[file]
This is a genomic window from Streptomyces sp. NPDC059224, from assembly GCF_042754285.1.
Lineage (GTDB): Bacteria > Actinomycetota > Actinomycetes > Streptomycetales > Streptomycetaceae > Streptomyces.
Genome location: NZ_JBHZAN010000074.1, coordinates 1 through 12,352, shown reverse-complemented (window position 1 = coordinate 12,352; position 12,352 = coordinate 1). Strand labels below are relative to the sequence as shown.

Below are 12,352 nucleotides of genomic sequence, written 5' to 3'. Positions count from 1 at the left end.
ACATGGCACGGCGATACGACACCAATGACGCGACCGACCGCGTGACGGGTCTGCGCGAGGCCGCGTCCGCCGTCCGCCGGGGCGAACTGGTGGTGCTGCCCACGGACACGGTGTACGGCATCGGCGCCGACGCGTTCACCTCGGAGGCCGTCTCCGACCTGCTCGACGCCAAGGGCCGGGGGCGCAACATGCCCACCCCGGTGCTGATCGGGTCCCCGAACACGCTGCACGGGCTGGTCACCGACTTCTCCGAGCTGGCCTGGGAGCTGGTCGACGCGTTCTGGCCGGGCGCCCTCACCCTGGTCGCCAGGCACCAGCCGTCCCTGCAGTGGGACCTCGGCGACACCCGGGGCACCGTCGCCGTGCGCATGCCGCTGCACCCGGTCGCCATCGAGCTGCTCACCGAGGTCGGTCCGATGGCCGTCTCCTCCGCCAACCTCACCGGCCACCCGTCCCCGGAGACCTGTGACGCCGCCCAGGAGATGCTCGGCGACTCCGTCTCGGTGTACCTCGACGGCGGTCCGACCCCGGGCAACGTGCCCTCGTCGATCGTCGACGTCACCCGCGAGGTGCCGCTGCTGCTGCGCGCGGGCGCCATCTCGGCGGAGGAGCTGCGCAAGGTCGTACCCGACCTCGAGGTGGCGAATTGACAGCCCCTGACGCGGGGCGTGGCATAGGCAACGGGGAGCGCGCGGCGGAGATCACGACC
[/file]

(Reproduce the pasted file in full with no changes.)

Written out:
This is a genomic window from Streptomyces sp. NPDC059224, from assembly GCF_042754285.1.
Lineage (GTDB): Bacteria > Actinomycetota > Actinomycetes > Streptomycetales > Streptomycetaceae > Streptomyces.
Genome location: NZ_JBHZAN010000074.1, coordinates 1 through 12,352, shown reverse-complemented (window position 1 = coordinate 12,352; position 12,352 = coordinate 1). Strand labels below are relative to the sequence as shown.

Below are 12,352 nucleotides of genomic sequence, written 5' to 3'. Positions count from 1 at the left end.
ACATGGCACGGCGATACGACACCAATGACGCGACCGACCGCGTGACGGGTCTGCGCGAGGCCGCGTCCGCCGTCCGCCGGGGCGAACTGGTGGTGCTGCCCACGGACACGGTGTACGGCATCGGCGCCGACGCGTTCACCTCGGAGGCCGTCTCCGACCTGCTCGACGCCAAGGGCCGGGGGCGCAACATGCCCACCCCGGTGCTGATCGGGTCCCCGAACACGCTGCACGGGCTGGTCACCGACTTCTCCGAGCTGGCCTGGGAGCTGGTCGACGCGTTCTGGCCGGGCGCCCTCACCCTGGTCGCCAGGCACCAGCCGTCCCTGCAGTGGGACCTCGGCGACACCCGGGGCACCGTCGCCGTGCGCATGCCGCTGCACCCGGTCGCCATCGAGCTGCTCACCGAGGTCGGTCCGATGGCCGTCTCCTCCGCCAACCTCACCGGCCACCCGTCCCCGGAGACCTGTGACGCCGCCCAGGAGATGCTCGGCGACTCCGTCTCGGTGTACCTCGACGGCGGTCCGACCCCGGGCAACGTGCCCTCGTCGATCGTCGACGTCACCCGCGAGGTGCCGCTGCTGCTGCGCGCGGGCGCCATCTCGGCGGAGGAGCTGCGCAAGGTCGTACCCGACCTCGAGGTGGCGAATTGACAGCCCCTGACGCGGGGCGTGGCATAGGCAACGGGGAGCGCGCGGCGGAGATCACGACC